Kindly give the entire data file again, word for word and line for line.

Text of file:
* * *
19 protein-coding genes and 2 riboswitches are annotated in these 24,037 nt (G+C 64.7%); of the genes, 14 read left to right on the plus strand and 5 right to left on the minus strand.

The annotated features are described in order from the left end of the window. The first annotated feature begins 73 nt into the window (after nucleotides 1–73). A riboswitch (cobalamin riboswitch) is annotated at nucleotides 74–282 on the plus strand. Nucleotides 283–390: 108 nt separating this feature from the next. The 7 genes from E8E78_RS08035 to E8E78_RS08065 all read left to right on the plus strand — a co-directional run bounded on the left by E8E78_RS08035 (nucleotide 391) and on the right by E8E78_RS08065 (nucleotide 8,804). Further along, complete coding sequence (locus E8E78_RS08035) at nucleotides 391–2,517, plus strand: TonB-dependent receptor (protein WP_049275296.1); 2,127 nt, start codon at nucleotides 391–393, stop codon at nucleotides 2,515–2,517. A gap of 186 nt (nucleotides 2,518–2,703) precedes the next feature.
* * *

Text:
19 protein-coding genes and 2 riboswitches are annotated in these 24,037 nt (G+C 64.7%); of the genes, 14 read left to right on the plus strand and 5 right to left on the minus strand.

The annotated features are described in order from the left end of the window. The first annotated feature begins 73 nt into the window (after nucleotides 1–73). A riboswitch (cobalamin riboswitch) is annotated at nucleotides 74–282 on the plus strand. Nucleotides 283–390: 108 nt separating this feature from the next. The 7 genes from E8E78_RS08035 to E8E78_RS08065 all read left to right on the plus strand — a co-directional run bounded on the left by E8E78_RS08035 (nucleotide 391) and on the right by E8E78_RS08065 (nucleotide 8,804). Further along, complete coding sequence (locus E8E78_RS08035) at nucleotides 391–2,517, plus strand: TonB-dependent receptor (protein WP_049275296.1); 2,127 nt, start codon at nucleotides 391–393, stop codon at nucleotides 2,515–2,517. A gap of 186 nt (nucleotides 2,518–2,703) precedes the next feature.